Boris Becker auctioned trophies for nearly $1 million to pay debts, court hears
Boris Becker held an auction for his trophies which netted around £700,000, close to $1 million, in order to cover his debt, a court heard on Thursday.
The news comes from proceedings in Southwark Crown Court, where Becker is facing 24 charges under the Insolvency Act according to the Evening Standard.
The 54-year-old former world number one was declared bankrupt in June 2017, with the process still active as he looks to settle debts of £50 million ($65 million).
The court heard that in one conversation between Becker and a trustee tasked with recovering his assets, the German said: “Do you think, bearing in mind I am now facing criminal charges relating to these trophies, that if I had access to them, I wouldn’t have given them to you?”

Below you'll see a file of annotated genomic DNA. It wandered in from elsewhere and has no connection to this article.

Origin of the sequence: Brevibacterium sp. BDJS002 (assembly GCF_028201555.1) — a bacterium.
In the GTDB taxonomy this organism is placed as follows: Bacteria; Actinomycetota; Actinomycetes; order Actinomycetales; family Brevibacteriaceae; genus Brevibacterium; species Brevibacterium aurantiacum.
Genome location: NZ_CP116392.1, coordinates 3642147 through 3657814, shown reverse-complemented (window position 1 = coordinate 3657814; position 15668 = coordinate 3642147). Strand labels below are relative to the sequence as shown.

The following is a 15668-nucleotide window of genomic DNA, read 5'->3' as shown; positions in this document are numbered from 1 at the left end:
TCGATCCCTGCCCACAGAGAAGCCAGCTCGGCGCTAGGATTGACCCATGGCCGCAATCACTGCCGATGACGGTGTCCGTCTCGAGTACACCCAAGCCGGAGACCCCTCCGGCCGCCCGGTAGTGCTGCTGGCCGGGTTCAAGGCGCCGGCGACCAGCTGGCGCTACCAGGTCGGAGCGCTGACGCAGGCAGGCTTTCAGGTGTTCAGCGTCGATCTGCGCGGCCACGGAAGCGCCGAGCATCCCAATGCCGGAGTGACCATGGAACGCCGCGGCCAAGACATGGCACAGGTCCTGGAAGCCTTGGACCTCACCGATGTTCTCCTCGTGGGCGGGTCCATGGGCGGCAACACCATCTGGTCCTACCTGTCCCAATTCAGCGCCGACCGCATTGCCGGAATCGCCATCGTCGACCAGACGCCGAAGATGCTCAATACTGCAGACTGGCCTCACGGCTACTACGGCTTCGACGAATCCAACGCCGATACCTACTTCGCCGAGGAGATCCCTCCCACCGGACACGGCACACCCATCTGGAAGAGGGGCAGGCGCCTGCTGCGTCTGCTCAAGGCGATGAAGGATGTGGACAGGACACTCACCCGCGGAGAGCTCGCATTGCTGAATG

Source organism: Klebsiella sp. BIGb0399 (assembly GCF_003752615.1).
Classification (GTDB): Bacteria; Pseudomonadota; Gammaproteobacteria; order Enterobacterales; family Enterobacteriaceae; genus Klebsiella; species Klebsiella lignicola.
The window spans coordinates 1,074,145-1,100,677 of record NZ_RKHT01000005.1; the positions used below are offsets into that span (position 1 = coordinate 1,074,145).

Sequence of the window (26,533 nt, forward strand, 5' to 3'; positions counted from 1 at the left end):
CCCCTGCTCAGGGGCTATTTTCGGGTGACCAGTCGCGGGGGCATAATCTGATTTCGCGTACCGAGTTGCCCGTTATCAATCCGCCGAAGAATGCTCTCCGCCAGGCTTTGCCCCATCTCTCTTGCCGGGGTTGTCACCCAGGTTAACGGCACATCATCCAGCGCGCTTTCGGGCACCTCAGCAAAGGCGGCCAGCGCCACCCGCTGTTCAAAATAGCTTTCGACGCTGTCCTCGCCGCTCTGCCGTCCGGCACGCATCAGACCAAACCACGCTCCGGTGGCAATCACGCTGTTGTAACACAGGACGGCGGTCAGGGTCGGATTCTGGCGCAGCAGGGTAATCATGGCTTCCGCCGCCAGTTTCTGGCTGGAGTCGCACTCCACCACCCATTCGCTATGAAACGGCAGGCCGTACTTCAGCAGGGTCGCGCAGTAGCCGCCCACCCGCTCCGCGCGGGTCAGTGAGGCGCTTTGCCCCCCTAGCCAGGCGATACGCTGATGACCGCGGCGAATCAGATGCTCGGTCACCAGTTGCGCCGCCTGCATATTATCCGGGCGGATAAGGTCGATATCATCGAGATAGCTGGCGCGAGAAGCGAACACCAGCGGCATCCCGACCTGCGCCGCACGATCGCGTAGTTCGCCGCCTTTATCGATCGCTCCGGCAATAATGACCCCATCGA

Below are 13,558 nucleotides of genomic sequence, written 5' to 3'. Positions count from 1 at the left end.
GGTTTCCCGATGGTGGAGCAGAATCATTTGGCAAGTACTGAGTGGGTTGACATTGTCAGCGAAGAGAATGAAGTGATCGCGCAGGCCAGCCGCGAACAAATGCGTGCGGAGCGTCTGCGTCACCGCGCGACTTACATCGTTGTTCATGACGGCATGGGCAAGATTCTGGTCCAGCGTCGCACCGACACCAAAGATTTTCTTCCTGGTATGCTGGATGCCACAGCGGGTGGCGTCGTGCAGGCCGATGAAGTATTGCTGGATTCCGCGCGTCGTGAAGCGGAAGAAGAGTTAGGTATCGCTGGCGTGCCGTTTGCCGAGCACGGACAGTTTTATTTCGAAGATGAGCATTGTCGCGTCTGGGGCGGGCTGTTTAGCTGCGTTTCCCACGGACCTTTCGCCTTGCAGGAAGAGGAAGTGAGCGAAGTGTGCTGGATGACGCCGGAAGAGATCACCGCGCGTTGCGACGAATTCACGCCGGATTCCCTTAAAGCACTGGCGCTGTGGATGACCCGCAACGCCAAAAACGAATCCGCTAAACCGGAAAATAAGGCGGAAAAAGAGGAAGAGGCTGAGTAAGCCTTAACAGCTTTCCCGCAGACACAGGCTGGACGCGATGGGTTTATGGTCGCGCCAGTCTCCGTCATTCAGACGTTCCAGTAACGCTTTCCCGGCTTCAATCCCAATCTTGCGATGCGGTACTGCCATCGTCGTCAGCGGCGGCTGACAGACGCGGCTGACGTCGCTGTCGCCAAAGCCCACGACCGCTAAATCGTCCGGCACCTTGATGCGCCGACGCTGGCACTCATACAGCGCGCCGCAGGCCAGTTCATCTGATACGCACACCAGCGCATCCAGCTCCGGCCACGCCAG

Becker’s Barrister Jonathan Laidlaw QC added: “There was an auction which realised something like £700,000 (about $920,000 US).”
Of the 24 charges that Becker faces, nine concern his failing to hand over trophies and other awards.
Those nine awards include two of the three Wimbledon titles that Becker won in 1985, 1986 and 1989.
The trophies given to players are replicas of those presented on court after the final of a tournament.
Other awards that Becker has failed to give up are his two Australian Open trohpies, won in 1991 and 1996, a Davis Cup trophy, a competition he won with West Germany in 1988 and 1989, and his Olympic doubles gold medal won at Barcelona 1992 alongside compatriot and fellow Wimbledon champion Michael Stich.
The trial is ongoing.
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